(The third part of a series recapping my 2019 tour of Cuba which helped refine scenes in the new Sonata of Elsie Lenore, another piano novel-of-suspense featuring Cuban--and Kansas--pianos and musicians.)
From Cienfuegos we took a day trip cross-country to Trinidad, a historic colonial city, ca 1514. On the UNESCO world heritage list, downtown Trinidad offers a walking experience much as the residents in the 16th century would have found.
Very rough cobblestone streets paved with rounded fist-sized stones set into the hillside and multi-storied buildings with tile roofs were typical in Trinidad.
My favorite excursion was ascending the bell tower of an old monastery, no longer used as such.
The views across the surrounding terrain were extraordinary.
Adding to our complementary cocktail list, in Trinidad we twice enjoyed drinks that we were told were peculiar to that city—the canchanchara (Fizzy with lime, honey, and rum over ice. Served in a special goblet.)
On the return trip to Cienfuegos, I saw things I’d missed before.
Many fields and yards were fenced by prickly cactus—the kind my father had that grew fast with very sharp and prolific needles.
I suspect it was trimmed with machetes. Densely grown it would make an effective barrier to keep in livestock like piglets or chickens. It would also keep out unwanted intruders.
The following morning we packed up again for our last cross-country journey. We headed east from Cienfuegos along the Caribbean coast.
We stopped at the Playa Giron (“Bay of Pigs”) museum and learned about that effort from the Cuban perspective. The US planned invasion failed due to the fact that the plan was leaked and printed in the New York Times; the expected assistance from the locals did not materialize because life for the rural folks had already become much better than it was before the revolution; and the expected assistance from the US Air Force never came. The invasion failed and the Cuban revolution stood.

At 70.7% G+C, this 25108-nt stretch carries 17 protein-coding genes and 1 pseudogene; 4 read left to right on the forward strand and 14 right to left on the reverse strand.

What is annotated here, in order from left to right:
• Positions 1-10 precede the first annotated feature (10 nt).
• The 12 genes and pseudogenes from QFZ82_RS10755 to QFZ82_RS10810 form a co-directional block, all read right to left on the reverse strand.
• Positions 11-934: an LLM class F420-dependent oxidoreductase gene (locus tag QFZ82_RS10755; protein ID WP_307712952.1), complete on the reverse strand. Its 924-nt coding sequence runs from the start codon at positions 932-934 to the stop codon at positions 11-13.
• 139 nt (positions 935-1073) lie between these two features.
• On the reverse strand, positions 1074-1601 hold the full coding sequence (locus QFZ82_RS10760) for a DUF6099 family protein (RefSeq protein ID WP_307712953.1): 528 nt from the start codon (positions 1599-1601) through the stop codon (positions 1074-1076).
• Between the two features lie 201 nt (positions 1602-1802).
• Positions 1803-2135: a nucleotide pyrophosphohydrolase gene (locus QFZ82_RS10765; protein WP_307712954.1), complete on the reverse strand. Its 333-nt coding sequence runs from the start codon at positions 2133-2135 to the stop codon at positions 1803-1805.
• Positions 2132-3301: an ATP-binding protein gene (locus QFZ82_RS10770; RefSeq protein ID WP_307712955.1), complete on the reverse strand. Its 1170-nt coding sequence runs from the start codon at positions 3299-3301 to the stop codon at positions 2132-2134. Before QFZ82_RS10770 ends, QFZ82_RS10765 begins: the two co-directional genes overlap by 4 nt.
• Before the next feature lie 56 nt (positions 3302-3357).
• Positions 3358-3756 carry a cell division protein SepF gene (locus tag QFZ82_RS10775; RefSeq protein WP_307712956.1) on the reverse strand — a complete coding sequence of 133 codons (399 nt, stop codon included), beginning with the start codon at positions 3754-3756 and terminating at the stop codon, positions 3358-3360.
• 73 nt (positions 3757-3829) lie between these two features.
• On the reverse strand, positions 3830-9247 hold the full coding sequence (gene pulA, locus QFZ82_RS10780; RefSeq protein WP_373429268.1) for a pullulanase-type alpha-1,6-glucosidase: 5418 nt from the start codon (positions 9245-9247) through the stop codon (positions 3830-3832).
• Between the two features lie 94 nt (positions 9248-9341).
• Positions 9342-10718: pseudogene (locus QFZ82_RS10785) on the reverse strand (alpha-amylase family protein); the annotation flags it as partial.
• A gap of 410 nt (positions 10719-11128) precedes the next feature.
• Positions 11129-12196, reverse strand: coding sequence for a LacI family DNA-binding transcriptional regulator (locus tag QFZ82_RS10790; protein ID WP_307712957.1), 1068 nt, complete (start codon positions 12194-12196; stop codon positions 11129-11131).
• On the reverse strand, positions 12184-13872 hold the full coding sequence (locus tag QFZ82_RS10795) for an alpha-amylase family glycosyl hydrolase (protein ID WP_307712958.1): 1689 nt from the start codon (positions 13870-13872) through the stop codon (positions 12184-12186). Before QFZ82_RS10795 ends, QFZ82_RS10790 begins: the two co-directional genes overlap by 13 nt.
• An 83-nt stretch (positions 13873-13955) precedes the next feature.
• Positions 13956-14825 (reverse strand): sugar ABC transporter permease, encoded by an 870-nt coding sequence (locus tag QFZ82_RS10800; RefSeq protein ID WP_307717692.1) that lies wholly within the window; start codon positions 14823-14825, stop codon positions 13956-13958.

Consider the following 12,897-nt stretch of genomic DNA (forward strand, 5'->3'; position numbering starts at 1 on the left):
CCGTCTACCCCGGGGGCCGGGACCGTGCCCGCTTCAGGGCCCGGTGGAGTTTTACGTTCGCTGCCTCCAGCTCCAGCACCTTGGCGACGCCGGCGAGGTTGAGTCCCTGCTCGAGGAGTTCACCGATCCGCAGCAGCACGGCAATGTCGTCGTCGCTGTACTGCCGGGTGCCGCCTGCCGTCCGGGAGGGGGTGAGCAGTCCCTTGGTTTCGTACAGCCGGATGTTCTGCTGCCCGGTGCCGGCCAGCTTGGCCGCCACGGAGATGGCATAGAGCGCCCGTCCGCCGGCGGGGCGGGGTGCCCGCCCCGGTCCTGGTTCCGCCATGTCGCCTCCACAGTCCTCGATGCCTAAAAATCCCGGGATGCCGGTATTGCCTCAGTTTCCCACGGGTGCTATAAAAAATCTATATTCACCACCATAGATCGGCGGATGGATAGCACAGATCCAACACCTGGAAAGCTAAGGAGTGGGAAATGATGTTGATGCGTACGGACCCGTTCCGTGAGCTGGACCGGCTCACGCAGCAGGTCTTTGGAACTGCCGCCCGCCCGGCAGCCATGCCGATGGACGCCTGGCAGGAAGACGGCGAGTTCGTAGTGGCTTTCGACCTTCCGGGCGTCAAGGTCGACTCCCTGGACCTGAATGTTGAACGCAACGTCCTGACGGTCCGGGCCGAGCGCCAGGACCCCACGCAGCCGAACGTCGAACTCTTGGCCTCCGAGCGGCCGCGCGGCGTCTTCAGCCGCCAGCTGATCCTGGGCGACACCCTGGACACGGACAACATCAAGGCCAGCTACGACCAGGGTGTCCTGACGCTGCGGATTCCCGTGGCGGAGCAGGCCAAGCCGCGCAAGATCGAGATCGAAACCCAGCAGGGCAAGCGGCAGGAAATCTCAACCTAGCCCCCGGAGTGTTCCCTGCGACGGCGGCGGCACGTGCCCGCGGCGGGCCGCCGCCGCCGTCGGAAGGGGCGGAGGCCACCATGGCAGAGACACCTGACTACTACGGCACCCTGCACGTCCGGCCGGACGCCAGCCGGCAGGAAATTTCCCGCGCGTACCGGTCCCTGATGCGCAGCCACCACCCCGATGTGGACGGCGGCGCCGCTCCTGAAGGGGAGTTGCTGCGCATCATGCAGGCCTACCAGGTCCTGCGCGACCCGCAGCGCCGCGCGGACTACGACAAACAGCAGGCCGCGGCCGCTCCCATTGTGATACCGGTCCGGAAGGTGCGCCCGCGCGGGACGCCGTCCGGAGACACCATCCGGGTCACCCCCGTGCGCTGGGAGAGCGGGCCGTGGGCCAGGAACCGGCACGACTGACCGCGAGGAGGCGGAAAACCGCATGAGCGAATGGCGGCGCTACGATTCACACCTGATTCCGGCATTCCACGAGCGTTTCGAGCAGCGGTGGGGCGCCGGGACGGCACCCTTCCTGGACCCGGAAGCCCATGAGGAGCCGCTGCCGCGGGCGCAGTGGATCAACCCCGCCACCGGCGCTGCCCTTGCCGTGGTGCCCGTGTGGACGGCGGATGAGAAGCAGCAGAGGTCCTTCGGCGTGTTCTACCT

We drove along the coast of the bay to a cluster of cabins and businesses. During our lunch there, a park ranger told us about the Zapata Park Conservation efforts, and afterward we enjoyed a walk on the beach or a dip in the bay.
Twenty-three percent of Cuba is protected from development and Zapata National Park is the biggest and oldest of Cuba’s natural sanctuaries, founded in 1937. The ranger explained its mission: Conservation, Preservation, and Protection. There are over 5000 square km in this preserve, including swamp, coastline, bay area, and coral reefs. Cuban and American crocodiles interbreed here and have developed a new intermediary species. Five hundred green and red Cuban parrots were released to the wild. A thriving coral reef is preserved in the bay itself.
There are 52 animal species unique to Cuba, including three species of tree rats.
Zapata is the surname of the owner of the land with Spanish ancestry, from the 16th century. It does not refer to the shoe shape of the area, or the translation of the word, “shoe.”
From there we traveled on to Havana. Closer to the city, the cactus fences changed to stone fences.
The narrow road became a 6-lane highway, though traffic was still light. Solitary people walked at random places along the road, tended grazing livestock in the roadside ditches, or rested in the shade.
A modern and bustling city, Havana presented a marked contrast to the easy-going countryside we had experienced to this point.